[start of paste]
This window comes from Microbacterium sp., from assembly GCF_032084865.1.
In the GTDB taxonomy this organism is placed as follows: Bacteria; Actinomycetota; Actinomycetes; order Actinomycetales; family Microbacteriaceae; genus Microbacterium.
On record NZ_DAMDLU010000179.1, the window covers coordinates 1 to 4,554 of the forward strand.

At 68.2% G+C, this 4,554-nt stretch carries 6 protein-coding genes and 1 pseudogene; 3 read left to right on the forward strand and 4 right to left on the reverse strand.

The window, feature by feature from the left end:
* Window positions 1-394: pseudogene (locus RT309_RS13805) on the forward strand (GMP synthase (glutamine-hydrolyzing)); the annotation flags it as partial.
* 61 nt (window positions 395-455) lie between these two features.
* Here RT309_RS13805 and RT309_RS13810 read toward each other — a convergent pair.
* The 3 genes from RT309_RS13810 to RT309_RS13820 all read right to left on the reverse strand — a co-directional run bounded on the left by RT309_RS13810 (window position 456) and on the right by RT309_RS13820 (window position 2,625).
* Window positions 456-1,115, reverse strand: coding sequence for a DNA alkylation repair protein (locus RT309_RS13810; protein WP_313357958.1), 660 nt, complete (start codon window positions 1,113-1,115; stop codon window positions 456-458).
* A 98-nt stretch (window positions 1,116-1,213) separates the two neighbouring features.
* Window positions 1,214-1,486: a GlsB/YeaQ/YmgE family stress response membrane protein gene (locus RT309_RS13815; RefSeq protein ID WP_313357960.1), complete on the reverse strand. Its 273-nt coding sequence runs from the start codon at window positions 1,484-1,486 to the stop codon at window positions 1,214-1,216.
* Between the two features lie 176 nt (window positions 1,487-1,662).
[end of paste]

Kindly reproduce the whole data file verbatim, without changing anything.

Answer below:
This window comes from Microbacterium sp., from assembly GCF_032084865.1.
In the GTDB taxonomy this organism is placed as follows: Bacteria; Actinomycetota; Actinomycetes; order Actinomycetales; family Microbacteriaceae; genus Microbacterium.
On record NZ_DAMDLU010000179.1, the window covers coordinates 1 to 4,554 of the forward strand.

At 68.2% G+C, this 4,554-nt stretch carries 6 protein-coding genes and 1 pseudogene; 3 read left to right on the forward strand and 4 right to left on the reverse strand.

The window, feature by feature from the left end:
* Window positions 1-394: pseudogene (locus RT309_RS13805) on the forward strand (GMP synthase (glutamine-hydrolyzing)); the annotation flags it as partial.
* 61 nt (window positions 395-455) lie between these two features.
* Here RT309_RS13805 and RT309_RS13810 read toward each other — a convergent pair.
* The 3 genes from RT309_RS13810 to RT309_RS13820 all read right to left on the reverse strand — a co-directional run bounded on the left by RT309_RS13810 (window position 456) and on the right by RT309_RS13820 (window position 2,625).
* Window positions 456-1,115, reverse strand: coding sequence for a DNA alkylation repair protein (locus RT309_RS13810; protein WP_313357958.1), 660 nt, complete (start codon window positions 1,113-1,115; stop codon window positions 456-458).
* A 98-nt stretch (window positions 1,116-1,213) separates the two neighbouring features.
* Window positions 1,214-1,486: a GlsB/YeaQ/YmgE family stress response membrane protein gene (locus RT309_RS13815; RefSeq protein ID WP_313357960.1), complete on the reverse strand. Its 273-nt coding sequence runs from the start codon at window positions 1,484-1,486 to the stop codon at window positions 1,214-1,216.
* Between the two features lie 176 nt (window positions 1,487-1,662).